The emplacement of small-volume (<0,1km3) pyroclastic flows is strongly controlled by topography, according to a new study made by researchers of the Institute of Earth Sciences Jaume Almera of the Spanish National Research Council (ICTJA-CSIC) and University of Barcelona. The paper has been published in the journal Sedimentology.
The work has focused on the study and characterization of the Arico ignimbrite, located in the southern slopes of the Las Cañadas volcanic complex (Tenerife, Canary Islands). These rock formations were originated by the deposition of a 670.000 years old pyroclastic flow.
Guajara was the emission zone of this cloud made up of a mix of hot gases, volcanic ashes and rock fragments. This cloud showed fast downslope movement, and finally was deposited in the valleys of the southern zone of the island forming the studied ignimbrites.
“It is well known that pyroclastics flows are density currents controlled by the gravity and thus they tend to flow through valleys or depressed topographical zones”, explains Joan Martí, researcher at ICTJA-CSIC and first author of the study. “Now we have been able to demonstrate that the emplacement of small-volume pyroclastic flows is controlled by, besides the slope, the shape of the channel through which they flow. The bedrock morphology, obstacles, sudden slope variations or changes in the channel width are some of the topographical drivers that influence the emplacement and deposition of these types of pyroclastic flows”.
To do this, the team conducted fieldwork in the Barranco de los Ovejeros where they found and described a total of 57 outcrops. In this valley, the ignimbrite deposits are well exposed. Researchers studied the lithology, stratigraphy and the sedimentological features of the ignimbrite outcrops. They also measured the slope of the previous ground, depth and width of the channels that guided the transport and the final emplacement of the flow. Researchers also took 41 samples to conduct a paleomagnetic study to estimate the emplacement temperature of the Arico ignimbrite.
According to Joan Martí, despite its age, the Arico ignimbrites is a “well preserved and exposed deposit that permitted to reconstruct the paleo-topography with precision. Therefore, we were able to observe how the lithological, stratigraphical and sedimentary features of the ignimbrite deposits vary on the basis of the changes of the valley’s shape where they were finally emplaced.”
With all the field data, researchers were able to develop a theoretical model that explains the critical mechanisms from which topography guided the emplacement of the flow.
“Besides the usual parameters that define the flow regime of this type of volcanic material current, our model includes the contour conditions imposed by a particular topography which allows establishing how the flow conditions vary along with its emplacement”, notes Joan Martí.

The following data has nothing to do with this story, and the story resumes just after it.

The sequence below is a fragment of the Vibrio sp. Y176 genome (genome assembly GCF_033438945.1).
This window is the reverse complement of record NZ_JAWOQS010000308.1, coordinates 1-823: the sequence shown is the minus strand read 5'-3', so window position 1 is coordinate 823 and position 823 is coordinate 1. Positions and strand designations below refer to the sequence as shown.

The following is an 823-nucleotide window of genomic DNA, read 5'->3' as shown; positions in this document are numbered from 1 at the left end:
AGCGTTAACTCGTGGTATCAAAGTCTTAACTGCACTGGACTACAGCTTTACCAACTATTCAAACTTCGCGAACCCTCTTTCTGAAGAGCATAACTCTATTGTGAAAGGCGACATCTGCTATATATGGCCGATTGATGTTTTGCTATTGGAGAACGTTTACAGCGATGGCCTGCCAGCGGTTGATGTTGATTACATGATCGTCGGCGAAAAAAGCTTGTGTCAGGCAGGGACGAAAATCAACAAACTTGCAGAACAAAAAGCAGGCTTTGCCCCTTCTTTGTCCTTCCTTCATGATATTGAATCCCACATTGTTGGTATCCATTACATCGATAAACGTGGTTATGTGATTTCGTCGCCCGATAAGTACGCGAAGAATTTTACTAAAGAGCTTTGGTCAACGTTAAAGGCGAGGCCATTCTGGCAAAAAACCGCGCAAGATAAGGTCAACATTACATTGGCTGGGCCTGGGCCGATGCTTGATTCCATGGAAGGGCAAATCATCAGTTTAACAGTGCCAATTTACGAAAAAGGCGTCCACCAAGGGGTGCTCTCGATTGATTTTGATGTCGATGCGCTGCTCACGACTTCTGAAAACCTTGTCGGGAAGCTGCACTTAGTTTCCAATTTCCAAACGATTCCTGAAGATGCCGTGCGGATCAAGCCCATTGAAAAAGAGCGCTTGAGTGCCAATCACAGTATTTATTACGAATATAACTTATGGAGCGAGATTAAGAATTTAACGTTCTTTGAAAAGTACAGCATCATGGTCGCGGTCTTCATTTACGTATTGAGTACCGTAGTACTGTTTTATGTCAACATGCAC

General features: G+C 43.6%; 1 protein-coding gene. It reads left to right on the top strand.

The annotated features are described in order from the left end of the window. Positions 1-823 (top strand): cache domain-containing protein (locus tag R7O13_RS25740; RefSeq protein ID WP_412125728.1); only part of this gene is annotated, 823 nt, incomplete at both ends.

According to the authors, this new model is “of general applicability and will help to explain other deposits of similar characteristics”.
Researchers describe in their study the different features of Arico ignimbrites along 7 observation points.
The paper notes that in the areas closest to the emission centre, the pyroclastic flow was efficiently channelled by the existing valleys that acted as efficient conduits. In these areas, the ignimbrite corresponds to a homogeneous moderately welded deposit.
The study states also that in the intermediate zones significant changes occurred in the steepness of the slope and here, although still channelled, the flow was influenced by hydraulic jumps, which controlled the way it was emplaced. In this area, two different sedimentary units can be clearly seen in the ignimbrite: the lower unit is orange, and the upper unit is grey.
Finally, in the distal areas near the present-day coastline, where the slope is very gentle or null and without a channelling relief that provoked a radial dispersion and fast degassing of the flow, only the upper unit can be found.
The researchers said that this work allows to a better understanding of the emplacement mechanisms of ignimbrites and to improve the volcanic hazard assessment. “This study opens the door to forecast the flow regime of the small-volume pyroclastic flows as long as we know the previous topography”.
Dario Pedrazzi and Domenico Doronzo, both researchers at ICTJA-CSIC, and Ferran Colombo, from the Faculty of Earth Sciences of the University of Barcelona, are the other authors of this new study.
Martí, J. , Doronzo, D. M., Pedrazzi, D. and Colombo, F. (2019), Topographical controls on small‐volume pyroclastic flows. Sedimentology. DOI:10.1111/sed.12600
Note: The above post is reprinted from materials provided by Instituto de Ciencias de la Tierra Jaume Almera – ICTJA-CSIC. The original article was written by Joan Martí (ICTJA-CSIC).